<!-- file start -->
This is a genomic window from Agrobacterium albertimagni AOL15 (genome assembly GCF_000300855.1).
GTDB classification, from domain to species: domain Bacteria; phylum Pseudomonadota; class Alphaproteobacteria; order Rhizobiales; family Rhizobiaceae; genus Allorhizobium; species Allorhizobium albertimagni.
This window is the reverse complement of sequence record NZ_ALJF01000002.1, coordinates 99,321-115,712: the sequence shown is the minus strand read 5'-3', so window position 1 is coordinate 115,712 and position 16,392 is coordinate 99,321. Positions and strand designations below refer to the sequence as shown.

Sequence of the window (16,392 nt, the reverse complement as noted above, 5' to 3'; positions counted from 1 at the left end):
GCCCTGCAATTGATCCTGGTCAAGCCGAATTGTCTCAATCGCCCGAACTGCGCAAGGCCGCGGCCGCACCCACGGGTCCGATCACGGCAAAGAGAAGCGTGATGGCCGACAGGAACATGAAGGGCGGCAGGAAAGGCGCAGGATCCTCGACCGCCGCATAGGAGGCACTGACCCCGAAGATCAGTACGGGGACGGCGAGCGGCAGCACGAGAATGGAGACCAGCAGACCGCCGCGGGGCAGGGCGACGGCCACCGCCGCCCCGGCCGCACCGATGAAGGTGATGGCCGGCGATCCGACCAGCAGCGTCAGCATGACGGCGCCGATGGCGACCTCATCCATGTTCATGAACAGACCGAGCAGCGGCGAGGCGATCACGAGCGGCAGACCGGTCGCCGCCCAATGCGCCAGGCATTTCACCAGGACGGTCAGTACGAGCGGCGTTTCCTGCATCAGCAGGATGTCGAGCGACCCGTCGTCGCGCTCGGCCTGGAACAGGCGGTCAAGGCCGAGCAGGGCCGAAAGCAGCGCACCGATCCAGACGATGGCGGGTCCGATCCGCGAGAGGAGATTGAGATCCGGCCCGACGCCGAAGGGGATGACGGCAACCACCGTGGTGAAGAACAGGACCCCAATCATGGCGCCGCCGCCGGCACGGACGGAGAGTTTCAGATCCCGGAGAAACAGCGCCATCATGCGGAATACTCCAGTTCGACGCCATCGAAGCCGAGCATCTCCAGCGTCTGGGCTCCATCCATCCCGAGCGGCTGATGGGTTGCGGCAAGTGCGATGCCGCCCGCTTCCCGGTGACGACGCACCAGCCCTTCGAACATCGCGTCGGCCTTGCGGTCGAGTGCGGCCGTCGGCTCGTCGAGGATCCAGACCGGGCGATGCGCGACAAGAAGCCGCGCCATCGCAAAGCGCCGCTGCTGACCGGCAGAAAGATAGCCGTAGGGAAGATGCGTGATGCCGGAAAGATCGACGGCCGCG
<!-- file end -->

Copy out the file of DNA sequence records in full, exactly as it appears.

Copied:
This is a genomic window from Agrobacterium albertimagni AOL15 (genome assembly GCF_000300855.1).
GTDB classification, from domain to species: domain Bacteria; phylum Pseudomonadota; class Alphaproteobacteria; order Rhizobiales; family Rhizobiaceae; genus Allorhizobium; species Allorhizobium albertimagni.
This window is the reverse complement of sequence record NZ_ALJF01000002.1, coordinates 99,321-115,712: the sequence shown is the minus strand read 5'-3', so window position 1 is coordinate 115,712 and position 16,392 is coordinate 99,321. Positions and strand designations below refer to the sequence as shown.

Sequence of the window (16,392 nt, the reverse complement as noted above, 5' to 3'; positions counted from 1 at the left end):
GCCCTGCAATTGATCCTGGTCAAGCCGAATTGTCTCAATCGCCCGAACTGCGCAAGGCCGCGGCCGCACCCACGGGTCCGATCACGGCAAAGAGAAGCGTGATGGCCGACAGGAACATGAAGGGCGGCAGGAAAGGCGCAGGATCCTCGACCGCCGCATAGGAGGCACTGACCCCGAAGATCAGTACGGGGACGGCGAGCGGCAGCACGAGAATGGAGACCAGCAGACCGCCGCGGGGCAGGGCGACGGCCACCGCCGCCCCGGCCGCACCGATGAAGGTGATGGCCGGCGATCCGACCAGCAGCGTCAGCATGACGGCGCCGATGGCGACCTCATCCATGTTCATGAACAGACCGAGCAGCGGCGAGGCGATCACGAGCGGCAGACCGGTCGCCGCCCAATGCGCCAGGCATTTCACCAGGACGGTCAGTACGAGCGGCGTTTCCTGCATCAGCAGGATGTCGAGCGACCCGTCGTCGCGCTCGGCCTGGAACAGGCGGTCAAGGCCGAGCAGGGCCGAAAGCAGCGCACCGATCCAGACGATGGCGGGTCCGATCCGCGAGAGGAGATTGAGATCCGGCCCGACGCCGAAGGGGATGACGGCAACCACCGTGGTGAAGAACAGGACCCCAATCATGGCGCCGCCGCCGGCACGGACGGAGAGTTTCAGATCCCGGAGAAACAGCGCCATCATGCGGAATACTCCAGTTCGACGCCATCGAAGCCGAGCATCTCCAGCGTCTGGGCTCCATCCATCCCGAGCGGCTGATGGGTTGCGGCAAGTGCGATGCCGCCCGCTTCCCGGTGACGACGCACCAGCCCTTCGAACATCGCGTCGGCCTTGCGGTCGAGTGCGGCCGTCGGCTCGTCGAGGATCCAGACCGGGCGATGCGCGACAAGAAGCCGCGCCATCGCAAAGCGCCGCTGCTGACCGGCAGAAAGATAGCCGTAGGGAAGATGCGTGATGCCGGAAAGATCGACGGCCGCG